This article was translated by John R. Bopp
It’s clear that Basque cider is becoming a hot topic worldwide. We’ve already got quite a good collection of articles “starring” Basque cider, either from visits to Basque ciderhouses to “Basque-style” cider makers opening up all over the world, especially in the US.
Even our previous blog entry was about a new Basque cider being made in Argentina from Patagonian apples. This shows not only the huge interest in this drink in these places, but also the strong connections that tie the global Basque community together.
Now it’s the turn of Jason Wilson‘s article in the UK edition of Reader’s Digest (coming across this was a throwback to our teenage years over summer, when after lunch we would go through the Spanish-language edition of this and Popular Mechanics. They were both part of our parents’ library)
On this occasion, Jason Wilson tells us of his starter trip along with his brother to the ciderhouses of Astigarraga. Reading his article, it’s clear that this pilgrimage fulfilled its objectives, and the brother have undergone a transformation, and not just of trouser size.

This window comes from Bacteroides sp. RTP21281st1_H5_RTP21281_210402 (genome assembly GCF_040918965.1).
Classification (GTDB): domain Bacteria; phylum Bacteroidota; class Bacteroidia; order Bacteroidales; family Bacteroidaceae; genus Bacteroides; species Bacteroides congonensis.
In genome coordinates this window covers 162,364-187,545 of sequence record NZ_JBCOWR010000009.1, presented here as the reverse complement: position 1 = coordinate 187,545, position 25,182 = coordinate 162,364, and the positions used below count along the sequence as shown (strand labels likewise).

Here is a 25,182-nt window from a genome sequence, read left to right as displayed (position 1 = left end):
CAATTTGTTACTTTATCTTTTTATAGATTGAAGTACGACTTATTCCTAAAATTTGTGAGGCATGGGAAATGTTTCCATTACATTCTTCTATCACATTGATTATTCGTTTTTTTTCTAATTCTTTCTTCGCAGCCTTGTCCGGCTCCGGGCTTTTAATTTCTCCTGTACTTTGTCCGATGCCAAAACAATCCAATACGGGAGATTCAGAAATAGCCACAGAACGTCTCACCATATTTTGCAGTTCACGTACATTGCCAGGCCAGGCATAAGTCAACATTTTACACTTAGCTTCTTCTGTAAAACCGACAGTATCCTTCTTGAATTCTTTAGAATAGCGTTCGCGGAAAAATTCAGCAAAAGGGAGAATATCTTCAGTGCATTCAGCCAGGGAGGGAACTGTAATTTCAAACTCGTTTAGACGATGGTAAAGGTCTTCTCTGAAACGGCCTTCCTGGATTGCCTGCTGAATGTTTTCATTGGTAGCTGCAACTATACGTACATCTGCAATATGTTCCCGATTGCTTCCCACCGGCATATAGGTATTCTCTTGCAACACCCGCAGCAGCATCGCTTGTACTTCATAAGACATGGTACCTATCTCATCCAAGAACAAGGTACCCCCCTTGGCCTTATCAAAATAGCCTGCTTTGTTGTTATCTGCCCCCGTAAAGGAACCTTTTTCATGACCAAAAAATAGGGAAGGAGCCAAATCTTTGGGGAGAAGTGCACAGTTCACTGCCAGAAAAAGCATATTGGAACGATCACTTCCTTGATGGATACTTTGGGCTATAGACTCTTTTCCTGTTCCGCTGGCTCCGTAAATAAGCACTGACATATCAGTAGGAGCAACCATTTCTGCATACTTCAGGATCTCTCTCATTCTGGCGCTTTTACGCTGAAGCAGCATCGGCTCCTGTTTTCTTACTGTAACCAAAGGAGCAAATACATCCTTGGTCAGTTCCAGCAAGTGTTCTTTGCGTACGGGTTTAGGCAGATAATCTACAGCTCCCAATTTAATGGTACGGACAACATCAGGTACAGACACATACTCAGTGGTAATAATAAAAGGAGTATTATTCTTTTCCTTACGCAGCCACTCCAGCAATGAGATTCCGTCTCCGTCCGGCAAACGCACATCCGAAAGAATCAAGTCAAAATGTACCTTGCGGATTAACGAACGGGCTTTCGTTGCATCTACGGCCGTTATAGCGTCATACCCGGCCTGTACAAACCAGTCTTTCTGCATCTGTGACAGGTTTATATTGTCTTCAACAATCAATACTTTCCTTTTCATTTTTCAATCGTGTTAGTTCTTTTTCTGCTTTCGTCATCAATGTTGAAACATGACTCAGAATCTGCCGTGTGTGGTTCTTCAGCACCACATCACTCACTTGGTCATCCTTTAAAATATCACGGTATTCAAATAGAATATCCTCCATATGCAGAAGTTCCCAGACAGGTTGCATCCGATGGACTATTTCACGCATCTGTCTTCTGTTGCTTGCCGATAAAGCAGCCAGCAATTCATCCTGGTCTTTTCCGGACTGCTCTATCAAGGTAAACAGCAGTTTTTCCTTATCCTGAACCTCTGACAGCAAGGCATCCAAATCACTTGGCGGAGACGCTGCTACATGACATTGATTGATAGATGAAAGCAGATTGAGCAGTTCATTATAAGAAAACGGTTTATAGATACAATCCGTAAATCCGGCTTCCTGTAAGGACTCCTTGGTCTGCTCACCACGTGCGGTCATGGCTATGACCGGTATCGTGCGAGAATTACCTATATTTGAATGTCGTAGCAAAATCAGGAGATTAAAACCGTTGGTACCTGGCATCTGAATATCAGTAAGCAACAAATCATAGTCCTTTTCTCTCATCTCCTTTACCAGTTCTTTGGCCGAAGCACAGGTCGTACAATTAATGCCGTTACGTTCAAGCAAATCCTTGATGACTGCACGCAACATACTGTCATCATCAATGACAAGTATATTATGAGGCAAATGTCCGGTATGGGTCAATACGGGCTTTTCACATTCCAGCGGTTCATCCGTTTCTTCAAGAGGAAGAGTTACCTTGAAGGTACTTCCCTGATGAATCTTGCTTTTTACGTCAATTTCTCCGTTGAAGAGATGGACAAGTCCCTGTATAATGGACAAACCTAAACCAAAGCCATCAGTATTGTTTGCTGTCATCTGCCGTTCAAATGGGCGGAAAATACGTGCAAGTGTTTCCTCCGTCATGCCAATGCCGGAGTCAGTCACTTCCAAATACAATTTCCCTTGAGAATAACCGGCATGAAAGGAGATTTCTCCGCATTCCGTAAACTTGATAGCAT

They were able to immerse themselves in a long tradition into which they were received as “locals” who regularly practice it. And they enjoyed themselves, quite obviously.
Readers Digest – 3/2019 – Great Britain
Cider tasting in Spanish Basque country
In Spanish Basque country, cider is not just an alcoholic beverage—it’s a way of life. No one really tells you what to do when you first arrive at a sagardotegi, or traditional Basque cider house, especially if you don’t speak Basque. You’re simply given a glass, led to one of the long wooden tables in a vast room, and immediately served a plate of chorizo, followed by a cod omelette. It’s left up to you to figure out how to get a drink.